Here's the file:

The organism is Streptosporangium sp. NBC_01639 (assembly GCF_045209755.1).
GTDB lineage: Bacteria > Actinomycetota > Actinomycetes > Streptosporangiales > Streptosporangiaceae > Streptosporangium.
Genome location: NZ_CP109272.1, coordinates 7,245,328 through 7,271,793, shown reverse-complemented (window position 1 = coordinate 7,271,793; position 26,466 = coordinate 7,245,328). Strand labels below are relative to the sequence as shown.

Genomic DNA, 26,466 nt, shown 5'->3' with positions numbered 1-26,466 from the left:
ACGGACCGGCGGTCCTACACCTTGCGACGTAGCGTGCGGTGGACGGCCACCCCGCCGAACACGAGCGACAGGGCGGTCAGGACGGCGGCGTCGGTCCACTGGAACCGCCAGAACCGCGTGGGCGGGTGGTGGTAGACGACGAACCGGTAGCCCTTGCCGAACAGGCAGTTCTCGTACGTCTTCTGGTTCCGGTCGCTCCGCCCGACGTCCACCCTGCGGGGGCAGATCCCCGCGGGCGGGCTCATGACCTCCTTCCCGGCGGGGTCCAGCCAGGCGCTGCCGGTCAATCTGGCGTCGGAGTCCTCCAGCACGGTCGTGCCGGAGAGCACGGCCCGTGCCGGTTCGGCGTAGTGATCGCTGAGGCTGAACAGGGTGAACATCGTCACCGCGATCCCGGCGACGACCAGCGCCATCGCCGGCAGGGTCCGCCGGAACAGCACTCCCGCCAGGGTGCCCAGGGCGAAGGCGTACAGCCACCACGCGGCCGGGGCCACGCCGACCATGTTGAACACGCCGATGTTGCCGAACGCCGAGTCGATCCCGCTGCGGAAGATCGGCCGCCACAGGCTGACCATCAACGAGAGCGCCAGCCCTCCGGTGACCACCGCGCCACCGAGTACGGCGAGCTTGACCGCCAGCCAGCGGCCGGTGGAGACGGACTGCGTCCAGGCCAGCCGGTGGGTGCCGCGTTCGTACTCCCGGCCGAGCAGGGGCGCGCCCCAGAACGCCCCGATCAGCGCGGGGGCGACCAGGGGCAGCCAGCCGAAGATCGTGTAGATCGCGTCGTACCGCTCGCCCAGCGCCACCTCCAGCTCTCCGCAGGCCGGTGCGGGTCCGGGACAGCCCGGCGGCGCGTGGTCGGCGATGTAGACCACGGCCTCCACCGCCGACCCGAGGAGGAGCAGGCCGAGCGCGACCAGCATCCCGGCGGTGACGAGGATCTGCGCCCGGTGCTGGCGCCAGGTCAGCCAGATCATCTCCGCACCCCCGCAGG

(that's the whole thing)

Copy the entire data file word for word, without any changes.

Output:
The organism is Streptosporangium sp. NBC_01639 (assembly GCF_045209755.1).
GTDB lineage: Bacteria > Actinomycetota > Actinomycetes > Streptosporangiales > Streptosporangiaceae > Streptosporangium.
Genome location: NZ_CP109272.1, coordinates 7,245,328 through 7,271,793, shown reverse-complemented (window position 1 = coordinate 7,271,793; position 26,466 = coordinate 7,245,328). Strand labels below are relative to the sequence as shown.

Genomic DNA, 26,466 nt, shown 5'->3' with positions numbered 1-26,466 from the left:
ACGGACCGGCGGTCCTACACCTTGCGACGTAGCGTGCGGTGGACGGCCACCCCGCCGAACACGAGCGACAGGGCGGTCAGGACGGCGGCGTCGGTCCACTGGAACCGCCAGAACCGCGTGGGCGGGTGGTGGTAGACGACGAACCGGTAGCCCTTGCCGAACAGGCAGTTCTCGTACGTCTTCTGGTTCCGGTCGCTCCGCCCGACGTCCACCCTGCGGGGGCAGATCCCCGCGGGCGGGCTCATGACCTCCTTCCCGGCGGGGTCCAGCCAGGCGCTGCCGGTCAATCTGGCGTCGGAGTCCTCCAGCACGGTCGTGCCGGAGAGCACGGCCCGTGCCGGTTCGGCGTAGTGATCGCTGAGGCTGAACAGGGTGAACATCGTCACCGCGATCCCGGCGACGACCAGCGCCATCGCCGGCAGGGTCCGCCGGAACAGCACTCCCGCCAGGGTGCCCAGGGCGAAGGCGTACAGCCACCACGCGGCCGGGGCCACGCCGACCATGTTGAACACGCCGATGTTGCCGAACGCCGAGTCGATCCCGCTGCGGAAGATCGGCCGCCACAGGCTGACCATCAACGAGAGCGCCAGCCCTCCGGTGACCACCGCGCCACCGAGTACGGCGAGCTTGACCGCCAGCCAGCGGCCGGTGGAGACGGACTGCGTCCAGGCCAGCCGGTGGGTGCCGCGTTCGTACTCCCGGCCGAGCAGGGGCGCGCCCCAGAACGCCCCGATCAGCGCGGGGGCGACCAGGGGCAGCCAGCCGAAGATCGTGTAGATCGCGTCGTACCGCTCGCCCAGCGCCACCTCCAGCTCTCCGCAGGCCGGTGCGGGTCCGGGACAGCCCGGCGGCGCGTGGTCGGCGATGTAGACCACGGCCTCCACCGCCGACCCGAGGAGGAGCAGGCCGAGCGCGACCAGCATCCCGGCGGTGACGAGGATCTGCGCCCGGTGCTGGCGCCAGGTCAGCCAGATCATCTCCGCACCCCCGCAGG